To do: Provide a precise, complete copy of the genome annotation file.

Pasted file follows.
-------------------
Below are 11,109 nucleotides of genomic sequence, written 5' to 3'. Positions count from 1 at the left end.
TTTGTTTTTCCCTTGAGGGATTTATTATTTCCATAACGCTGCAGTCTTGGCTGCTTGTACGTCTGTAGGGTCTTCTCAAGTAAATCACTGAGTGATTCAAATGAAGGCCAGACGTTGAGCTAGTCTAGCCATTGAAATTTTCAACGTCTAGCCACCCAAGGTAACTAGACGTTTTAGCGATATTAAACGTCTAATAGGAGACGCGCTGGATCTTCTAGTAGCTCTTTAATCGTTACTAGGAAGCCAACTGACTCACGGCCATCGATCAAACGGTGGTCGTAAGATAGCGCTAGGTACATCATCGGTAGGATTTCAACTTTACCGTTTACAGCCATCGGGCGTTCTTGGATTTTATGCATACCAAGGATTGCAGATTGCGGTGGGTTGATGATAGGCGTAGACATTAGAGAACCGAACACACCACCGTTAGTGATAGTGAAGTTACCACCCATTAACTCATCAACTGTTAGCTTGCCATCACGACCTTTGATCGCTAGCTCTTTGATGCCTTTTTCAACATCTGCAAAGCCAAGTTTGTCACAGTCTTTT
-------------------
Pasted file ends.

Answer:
Below are 11,109 nucleotides of genomic sequence, written 5' to 3'. Positions count from 1 at the left end.
TTTGTTTTTCCCTTGAGGGATTTATTATTTCCATAACGCTGCAGTCTTGGCTGCTTGTACGTCTGTAGGGTCTTCTCAAGTAAATCACTGAGTGATTCAAATGAAGGCCAGACGTTGAGCTAGTCTAGCCATTGAAATTTTCAACGTCTAGCCACCCAAGGTAACTAGACGTTTTAGCGATATTAAACGTCTAATAGGAGACGCGCTGGATCTTCTAGTAGCTCTTTAATCGTTACTAGGAAGCCAACTGACTCACGGCCATCGATCAAACGGTGGTCGTAAGATAGCGCTAGGTACATCATCGGTAGGATTTCAACTTTACCGTTTACAGCCATCGGGCGTTCTTGGATTTTATGCATACCAAGGATTGCAGATTGCGGTGGGTTGATGATAGGCGTAGACATTAGAGAACCGAACACACCACCGTTAGTGATAGTGAAGTTACCACCCATTAACTCATCAACTGTTAGCTTGCCATCACGACCTTTGATCGCTAGCTCTTTGATGCCTTTTTCAACATCTGCAAAGCCAAGTTTGTCACAGTCTTTT